During the early part of this decade, state governments were eager to deliver electronic services to citizens, and as a result, Web portals became the rage. These portals eventually gained in sophistication, and now emergency management and law enforcement officials hope to use the technology to raise the bar for communication -- both within their jurisdictions and regionally.
Whiteboard and radio systems that alienate agencies from one another have been the norm in emergency management functions, but the portal is a way for law enforcement and emergency responders to transcend traditional communication barriers, including disparate radio systems, lack of frequency, collapse of emergency communications systems during disasters that plague state and local first responders, and the barriers of county and state lines to share information in real time. Portals allow for extensive planning before an event occurs and comprehensive review after the fact, as data can be captured and saved. They're also a way for private industry and the public sector to share information about cyber-threats in ways not seen before.
"I see two major trends," said Robert Wolf, CEO and president of Convergence Communications, which has partnered with Microsoft on several portal deployments. "Improvements in technology are making it possible, and there is a growing realization that multiagency collaboration before, during and after an event is fundamental to improving public safety and well-being. Nobody wants to be the next New Orleans."
Convergence markets E-Sponder, a collaboration portal for law enforcement and emergency management that some states, including Wisconsin, are beginning to deploy. "Everyone is getting on the bandwagon for emergency operation center software," said Lori Getter, crisis communications manager for Wisconsin Emergency Management. She said agencies are using the software to assess damages, locate emergency responders and manage resources.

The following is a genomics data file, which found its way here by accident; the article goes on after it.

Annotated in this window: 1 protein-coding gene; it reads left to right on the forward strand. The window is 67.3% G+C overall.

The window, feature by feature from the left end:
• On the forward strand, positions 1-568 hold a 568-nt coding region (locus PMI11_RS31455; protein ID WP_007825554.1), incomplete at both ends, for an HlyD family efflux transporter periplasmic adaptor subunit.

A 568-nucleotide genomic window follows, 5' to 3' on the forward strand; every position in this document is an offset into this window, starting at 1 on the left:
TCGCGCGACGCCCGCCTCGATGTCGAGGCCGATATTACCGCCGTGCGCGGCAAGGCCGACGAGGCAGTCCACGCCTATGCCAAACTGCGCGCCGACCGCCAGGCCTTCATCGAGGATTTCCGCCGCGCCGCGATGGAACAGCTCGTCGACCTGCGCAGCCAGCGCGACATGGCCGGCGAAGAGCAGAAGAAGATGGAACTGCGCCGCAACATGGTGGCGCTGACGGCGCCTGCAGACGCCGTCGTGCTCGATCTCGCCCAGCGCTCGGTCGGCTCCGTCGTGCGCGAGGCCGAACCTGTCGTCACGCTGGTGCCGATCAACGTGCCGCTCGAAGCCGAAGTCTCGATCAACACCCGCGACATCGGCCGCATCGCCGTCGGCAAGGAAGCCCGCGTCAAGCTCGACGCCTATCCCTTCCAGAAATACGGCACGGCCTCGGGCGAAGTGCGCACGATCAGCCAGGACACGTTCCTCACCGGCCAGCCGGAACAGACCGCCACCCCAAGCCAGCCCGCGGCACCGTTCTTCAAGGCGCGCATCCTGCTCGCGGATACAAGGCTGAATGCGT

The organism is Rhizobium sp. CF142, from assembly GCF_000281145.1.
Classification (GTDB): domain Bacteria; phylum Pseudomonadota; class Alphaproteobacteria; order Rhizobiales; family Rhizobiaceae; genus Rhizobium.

Wyoming has a portal-based Criminal Justice Information Sharing System that lets state courts, law enforcement, the Department of Corrections and other agencies share information in real time. Michigan developed the Michigan Health Alert Network that links 180 hospitals to other state agencies and lets any participant alert the others in the case of biological attack or other crisis. Broward County, Fla., and its neighbors began using a portal to collaborate during major events and recently expanded it for everyday use as a homeland security portal.
The U.S. Computer Emergency Readiness Team (CERT), established in 2003 by the Department of Homeland Security (DHS) to tackle cyber-security, is sponsoring the development of cyber-security portals -- including one in Washington state and one in Louisiana -- that give the public and private sector a place to share information on cyber-threats daily. The portals are seen as a breakthrough for getting the private sector to share critical information on cyber-security, which can be done anonymously through these portals.
Portals and Subportals
In Wisconsin, the portal is available to all local agencies that might be involved in emergency management procedures. The state rolled out its portal in January 2006, and county and state emergency management personnel are beginning to get a feel for the system. There are many components to the software, such as subportals within a portal, that allow for a flexible, calculated response to an incident.